We sail on, through the fog. Our ship is a cocoon, a bubble surrounded by mist. It’s still and calm and eerily lifeless outside – appropriately mysterious for Friday 13th. I’m writing just after an excellent lunch – I’ve left the warmth of company, food and the dining room to sit outside, rugged up in my jacket, balaclava, and gloves against a temperature of less than 2 degrees. It’s gorgeous despite the cold, and a delight to be enveloped in nature, in the vast expanse of the southern ocean.
The stillness and calm is a bit unnerving – the albatross which have circled the ship every day and night so far have abandoned us. Have they just lost us in the fog? Kerry Jane, our resident bird expert reports having only seen two birds in total so far today. Or is it that the albatross in particular prefer the wind. It’s been so special to have had them constantly with us, soaring aloft on thermals with minimal effort, a tiny flick of their wings to change course, sweeping down to skim the waves with the tips of their wings, then wheel around us effortlessly, elegantly.
We sail on. We crossed 60 degrees south this morning so are officially in Antarctica. The competition for where and when we see our first iceberg closed at lunchtime – it will be sometime over the next day. The speculation fits with the mood of the ship: quiet anticipation, wondering how the next few days will unfold. When will we meet the ice? What will it be like navigating through? Will we be able to make Commonwealth Bay?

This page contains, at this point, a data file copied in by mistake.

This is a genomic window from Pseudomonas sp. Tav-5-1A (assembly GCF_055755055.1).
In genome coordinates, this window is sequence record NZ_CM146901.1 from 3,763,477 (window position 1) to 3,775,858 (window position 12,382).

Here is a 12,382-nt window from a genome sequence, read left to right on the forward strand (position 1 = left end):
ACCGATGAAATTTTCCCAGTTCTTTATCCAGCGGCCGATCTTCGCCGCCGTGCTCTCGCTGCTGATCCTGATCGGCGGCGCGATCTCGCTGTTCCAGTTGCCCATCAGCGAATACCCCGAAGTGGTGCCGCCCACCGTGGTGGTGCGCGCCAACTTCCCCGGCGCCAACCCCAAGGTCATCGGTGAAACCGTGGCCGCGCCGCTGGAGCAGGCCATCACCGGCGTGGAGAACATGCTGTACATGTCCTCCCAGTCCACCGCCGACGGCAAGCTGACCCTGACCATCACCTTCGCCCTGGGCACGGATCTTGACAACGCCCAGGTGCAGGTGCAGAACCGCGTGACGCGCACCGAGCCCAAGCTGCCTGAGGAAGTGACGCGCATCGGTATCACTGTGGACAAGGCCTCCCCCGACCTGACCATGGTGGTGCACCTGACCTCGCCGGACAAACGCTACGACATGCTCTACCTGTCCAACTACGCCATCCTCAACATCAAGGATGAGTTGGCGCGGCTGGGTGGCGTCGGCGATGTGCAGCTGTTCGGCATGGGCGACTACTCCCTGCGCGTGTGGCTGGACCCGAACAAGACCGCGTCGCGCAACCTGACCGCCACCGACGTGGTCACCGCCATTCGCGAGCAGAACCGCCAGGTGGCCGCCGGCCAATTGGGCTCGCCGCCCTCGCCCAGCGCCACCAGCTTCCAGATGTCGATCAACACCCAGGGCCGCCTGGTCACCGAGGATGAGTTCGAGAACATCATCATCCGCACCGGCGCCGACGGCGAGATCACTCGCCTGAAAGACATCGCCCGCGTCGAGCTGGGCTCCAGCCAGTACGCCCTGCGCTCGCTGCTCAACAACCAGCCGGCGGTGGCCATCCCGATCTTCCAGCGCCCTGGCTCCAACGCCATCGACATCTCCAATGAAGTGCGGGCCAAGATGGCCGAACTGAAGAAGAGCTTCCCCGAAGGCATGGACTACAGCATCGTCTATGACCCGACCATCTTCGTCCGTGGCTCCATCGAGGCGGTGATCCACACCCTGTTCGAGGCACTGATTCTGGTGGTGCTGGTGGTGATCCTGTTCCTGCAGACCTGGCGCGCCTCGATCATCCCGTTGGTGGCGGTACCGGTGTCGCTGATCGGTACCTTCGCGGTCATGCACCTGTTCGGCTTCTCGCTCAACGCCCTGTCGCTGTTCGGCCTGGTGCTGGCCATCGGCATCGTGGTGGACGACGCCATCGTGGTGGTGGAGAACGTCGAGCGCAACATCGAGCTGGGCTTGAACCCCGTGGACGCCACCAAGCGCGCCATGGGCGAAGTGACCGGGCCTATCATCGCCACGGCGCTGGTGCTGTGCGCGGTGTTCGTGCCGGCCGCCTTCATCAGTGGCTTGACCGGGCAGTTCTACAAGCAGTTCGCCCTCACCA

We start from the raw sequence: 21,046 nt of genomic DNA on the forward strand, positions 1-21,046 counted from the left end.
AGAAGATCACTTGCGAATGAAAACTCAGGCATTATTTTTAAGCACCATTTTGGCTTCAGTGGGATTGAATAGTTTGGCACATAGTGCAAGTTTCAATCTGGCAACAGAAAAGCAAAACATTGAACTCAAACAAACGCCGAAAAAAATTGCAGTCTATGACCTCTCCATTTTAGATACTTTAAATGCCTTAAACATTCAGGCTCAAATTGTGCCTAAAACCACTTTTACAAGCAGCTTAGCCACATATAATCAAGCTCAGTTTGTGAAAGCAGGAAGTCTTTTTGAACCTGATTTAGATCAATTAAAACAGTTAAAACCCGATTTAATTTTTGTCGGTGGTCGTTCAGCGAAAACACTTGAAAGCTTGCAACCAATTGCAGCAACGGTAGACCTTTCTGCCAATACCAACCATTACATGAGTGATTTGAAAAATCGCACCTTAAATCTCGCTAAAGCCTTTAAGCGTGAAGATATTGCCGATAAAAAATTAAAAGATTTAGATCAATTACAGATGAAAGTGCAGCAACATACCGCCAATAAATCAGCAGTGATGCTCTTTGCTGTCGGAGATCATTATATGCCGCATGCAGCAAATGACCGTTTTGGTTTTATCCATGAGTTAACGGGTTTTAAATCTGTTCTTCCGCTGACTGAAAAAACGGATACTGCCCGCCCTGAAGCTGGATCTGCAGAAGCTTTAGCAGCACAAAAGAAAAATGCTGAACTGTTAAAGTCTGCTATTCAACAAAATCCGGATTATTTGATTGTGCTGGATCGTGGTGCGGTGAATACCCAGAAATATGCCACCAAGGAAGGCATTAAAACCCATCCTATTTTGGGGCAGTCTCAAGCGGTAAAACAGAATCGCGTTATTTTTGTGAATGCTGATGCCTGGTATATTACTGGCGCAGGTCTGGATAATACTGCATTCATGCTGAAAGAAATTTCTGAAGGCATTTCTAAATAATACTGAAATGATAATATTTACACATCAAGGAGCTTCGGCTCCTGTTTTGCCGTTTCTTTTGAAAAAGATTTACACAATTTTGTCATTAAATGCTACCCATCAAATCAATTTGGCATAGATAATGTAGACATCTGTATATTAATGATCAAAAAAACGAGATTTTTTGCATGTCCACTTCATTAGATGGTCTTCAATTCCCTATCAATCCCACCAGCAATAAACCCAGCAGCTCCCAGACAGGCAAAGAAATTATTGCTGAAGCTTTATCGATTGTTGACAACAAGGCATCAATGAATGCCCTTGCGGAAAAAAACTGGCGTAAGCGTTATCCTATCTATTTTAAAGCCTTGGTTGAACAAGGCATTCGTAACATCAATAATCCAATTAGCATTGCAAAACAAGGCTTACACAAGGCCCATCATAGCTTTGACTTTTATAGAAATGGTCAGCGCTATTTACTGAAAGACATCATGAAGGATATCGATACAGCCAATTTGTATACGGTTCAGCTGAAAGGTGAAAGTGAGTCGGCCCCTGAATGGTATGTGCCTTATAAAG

Quite a contrast to yesterday when most people, scientists and passengers alike, were involved in the oceanographic program in at least some way, helping to throw things over the side over a twenty four hour period as we crossed the circumpolar front.
The hardware included expensive argo buoys which will keep tracking temperature and salinity for the next three years; pairs of drifting buoys which will be tracked to reveal the intricacies of eddies and currents, and XBT temperature sensors. I helped launch three of the latter over the side at various times yesterday– they consist of a temperature sensor attached to a thin copper wire which extends down to 700m or more.
It brought back memories of launching and tracking pilot balloons as a meteorology student many years ago – nice to return to my scientific roots! The next stage of the oceanographic program involves observing and reporting on sea ice extent and type, which will help to ground truth satellite images. I’m sticking my hand up for that too of course: the combination of active involvement in real science, working and living and getting to know some great people and being inspired by and immersed in the wild is what is making this trip very special!